• Ability to understand the nature, history, theories, and methods of the social sciences.
    • Ability to comprehend debates about the relational, cultural, historical, and natural contexts that shape the human experience.
    • Development of a comparative perspective, i.e., the ability to discern similarities and differences among individuals at different life stages, between individuals, between social groups within a society, between societies, and between historical periods.
  2. The course should include topics relating to internationalization, multiculturalism, and diversity.
  3. The course should help students to understand and evaluate original sources, e.g., original writings and/or presentations of data.
  4. The course should require students to:
    • Complete writing assignments.
    • Participate in collaborative activities.
  5. The course should further the development of information literacy skills, including an understanding of the nature, organization, and methods of access and evaluation of both electronic and traditional resources in the subject area.
  6. The course should provide opportunities for discussion.
  7. The course proposal should include ways to assess achievement of the specific criteria listed above for this breadth area.

Approval Process:

Departments will be asked to recommend courses by submitting course syllabi. The initial evaluation of courses will be made by a faculty Social Sciences Committee. The final decision will be made by the General Education Subcommittee and Educational Policies Committee. Unless a department can provide strong justification, not more than one course from a department will be placed on the approved list.

USU 1350 Integrated Life Science

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Objectives:

  1. To improve students' understanding of science as a process and promote their ability to apply scientific methods of investigation.
  2. To provide a fundamental understanding of the unifying principles of the life sciences.
  3. To examine the historical contexts of life science, the evolution of the life sciences, their impact on society, the impact of society on the life sciences, and how society and life sciences are linked.
  4. To help students evaluate the historical, social, and ethical contexts of life science issues.

Credits:

3 credits

Maximum Class Size:

To be determined

Prerequisites:

None

Content:

The course will focus on the basic unifying concepts of the life sciences. Among the topics to be covered will be heredity and evolution, genetic continuity and reproduction, chemical and physical components and processes of life, and the human role in and impact on the biosphere, including the importance of biodiversity and sustainability of ecosystems. The course will emphasize how modeling, prediction, and observation lead to credible evidence, the contingent character of scientific knowledge, the use of technology in developing an understanding of the life sciences, and how that technology and its discoveries impact our daily lives, and that scientific discovery occurs within an ethical, historical and social context.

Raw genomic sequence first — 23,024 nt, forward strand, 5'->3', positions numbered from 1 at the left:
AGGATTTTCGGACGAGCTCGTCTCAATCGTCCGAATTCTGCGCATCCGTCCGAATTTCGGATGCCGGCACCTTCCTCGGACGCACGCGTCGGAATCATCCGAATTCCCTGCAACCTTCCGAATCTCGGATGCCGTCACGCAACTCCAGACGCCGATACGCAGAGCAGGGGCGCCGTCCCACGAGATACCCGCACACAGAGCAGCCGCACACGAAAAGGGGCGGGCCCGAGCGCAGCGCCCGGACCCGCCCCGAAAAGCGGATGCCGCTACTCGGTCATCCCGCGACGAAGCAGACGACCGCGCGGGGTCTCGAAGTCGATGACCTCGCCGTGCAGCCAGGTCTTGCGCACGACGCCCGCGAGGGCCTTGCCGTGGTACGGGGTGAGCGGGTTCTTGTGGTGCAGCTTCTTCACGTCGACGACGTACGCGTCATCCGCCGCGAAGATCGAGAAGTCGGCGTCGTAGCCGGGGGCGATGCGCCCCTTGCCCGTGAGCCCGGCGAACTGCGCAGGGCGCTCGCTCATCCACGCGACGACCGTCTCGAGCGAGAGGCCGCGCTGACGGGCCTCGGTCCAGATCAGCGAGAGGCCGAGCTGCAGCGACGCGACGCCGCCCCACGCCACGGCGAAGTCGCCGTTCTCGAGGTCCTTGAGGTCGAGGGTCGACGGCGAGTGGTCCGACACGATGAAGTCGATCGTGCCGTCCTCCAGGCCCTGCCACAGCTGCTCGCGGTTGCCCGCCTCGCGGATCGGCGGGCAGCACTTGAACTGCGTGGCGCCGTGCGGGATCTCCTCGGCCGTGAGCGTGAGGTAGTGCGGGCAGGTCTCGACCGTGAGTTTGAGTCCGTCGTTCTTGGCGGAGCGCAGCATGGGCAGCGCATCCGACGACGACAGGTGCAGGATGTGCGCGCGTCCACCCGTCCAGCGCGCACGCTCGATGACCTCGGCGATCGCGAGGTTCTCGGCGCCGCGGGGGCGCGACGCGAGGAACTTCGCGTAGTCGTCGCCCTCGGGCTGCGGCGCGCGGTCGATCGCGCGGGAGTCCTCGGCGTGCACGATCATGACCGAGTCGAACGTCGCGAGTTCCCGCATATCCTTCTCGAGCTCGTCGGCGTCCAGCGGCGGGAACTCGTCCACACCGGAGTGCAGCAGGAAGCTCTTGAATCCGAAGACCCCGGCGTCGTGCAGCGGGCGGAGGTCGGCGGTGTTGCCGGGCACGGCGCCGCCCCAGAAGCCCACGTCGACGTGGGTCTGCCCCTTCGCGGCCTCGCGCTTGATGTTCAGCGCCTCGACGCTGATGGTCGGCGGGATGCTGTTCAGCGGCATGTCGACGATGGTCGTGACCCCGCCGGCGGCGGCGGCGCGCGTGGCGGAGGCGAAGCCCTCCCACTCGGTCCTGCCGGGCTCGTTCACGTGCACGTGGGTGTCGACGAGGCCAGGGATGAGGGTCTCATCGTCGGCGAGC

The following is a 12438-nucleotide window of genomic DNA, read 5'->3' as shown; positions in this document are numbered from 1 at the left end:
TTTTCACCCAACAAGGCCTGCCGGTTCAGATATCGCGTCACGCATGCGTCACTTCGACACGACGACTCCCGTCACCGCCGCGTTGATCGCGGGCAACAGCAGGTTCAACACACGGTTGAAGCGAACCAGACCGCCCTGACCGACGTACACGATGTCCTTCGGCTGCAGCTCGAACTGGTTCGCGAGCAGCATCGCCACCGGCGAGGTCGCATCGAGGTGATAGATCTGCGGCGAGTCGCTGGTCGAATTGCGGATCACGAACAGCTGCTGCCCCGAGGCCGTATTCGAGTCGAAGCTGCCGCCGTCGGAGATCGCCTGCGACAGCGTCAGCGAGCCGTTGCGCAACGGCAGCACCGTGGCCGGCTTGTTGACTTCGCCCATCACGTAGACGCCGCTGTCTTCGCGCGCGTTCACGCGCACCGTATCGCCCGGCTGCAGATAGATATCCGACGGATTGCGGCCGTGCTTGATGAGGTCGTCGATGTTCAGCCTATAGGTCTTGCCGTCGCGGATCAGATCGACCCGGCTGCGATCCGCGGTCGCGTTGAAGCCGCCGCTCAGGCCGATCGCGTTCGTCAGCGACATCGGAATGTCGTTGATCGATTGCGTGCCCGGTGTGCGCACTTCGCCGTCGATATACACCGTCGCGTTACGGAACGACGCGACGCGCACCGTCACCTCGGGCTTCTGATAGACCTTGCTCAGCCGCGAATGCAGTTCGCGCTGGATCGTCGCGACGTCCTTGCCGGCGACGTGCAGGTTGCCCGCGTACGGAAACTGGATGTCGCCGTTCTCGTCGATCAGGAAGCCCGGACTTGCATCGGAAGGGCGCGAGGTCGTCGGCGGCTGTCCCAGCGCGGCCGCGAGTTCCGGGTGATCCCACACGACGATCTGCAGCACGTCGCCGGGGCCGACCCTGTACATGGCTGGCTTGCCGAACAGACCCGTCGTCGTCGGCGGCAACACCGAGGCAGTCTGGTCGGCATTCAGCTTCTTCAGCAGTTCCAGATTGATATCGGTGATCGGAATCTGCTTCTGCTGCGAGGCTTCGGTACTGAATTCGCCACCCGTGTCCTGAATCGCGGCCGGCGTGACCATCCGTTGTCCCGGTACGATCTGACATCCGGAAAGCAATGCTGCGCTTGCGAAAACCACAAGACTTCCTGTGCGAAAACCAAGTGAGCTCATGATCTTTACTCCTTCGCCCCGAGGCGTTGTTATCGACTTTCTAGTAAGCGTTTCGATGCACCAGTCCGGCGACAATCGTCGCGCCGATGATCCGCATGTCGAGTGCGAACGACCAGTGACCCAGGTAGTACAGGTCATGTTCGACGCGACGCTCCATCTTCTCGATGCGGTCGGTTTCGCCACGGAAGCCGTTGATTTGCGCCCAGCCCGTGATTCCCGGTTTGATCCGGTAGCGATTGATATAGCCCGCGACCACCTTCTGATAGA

Pedagogy:

  1. Students may be required to complete writing assignments.
  2. Students may be required to participate in collaborative activities.
  3. Students will develop their information literacy skills, including an understanding of the nature, organization, and methods of access and evaluation of both electronic and traditional resources in the life sciences.
  4. Opportunities will be provided for discussion.
  5. The course proposal will include ways to assess achievement of the objectives for this course.

Staffing:

Taught by faculty. The appropriate number of teaching assistants will be provided.

Approval Process:

Departments desiring to offer sections of integrated life science courses will submit course syllabi to the Provost's Office, UMC 1435. The initial evaluation will be made by the faculty Life and Physical Sciences Committee. The final decision will be made by the General Education Subcommittee and the Educational Policies Committee.

CRITERIA FOR APPROVED BREADTH COURSES: LIFE SCIENCES

  1. The course should improve student's understanding of science as a process and promote their ability to apply scientific methods of investigation.
  2. The course should provide a fundamental understanding of the unifying principles of life science including: evolution, genetic continuity and reproduction, chemical and physical components and processes of life, behavior, interactions with the environment, and growth and development.
  3. The course should assist students in understanding the human role in and impact on the biosphere, including the importance of biodiversity and sustainability of ecosystems.
  4. The course should help students understand the role of technology as a factor that affects the development of life science and brings life science knowledge to our daily lives.
  5. The course should consider the historical, social, and ethical contexts of life science issues.
  6. The course should assist students in making informed decisions about personal and social issues related to life sciences (human biology component).
  7. The course should promote inquiry and teach problem solving skills and hypothesis formulation and testing.
  8. The course should help students to understand and evaluate original sources, e.g., original writings and/or presentations of data.
  9. The course should include laboratory, field, data analysis, and/or computer simulation experiences.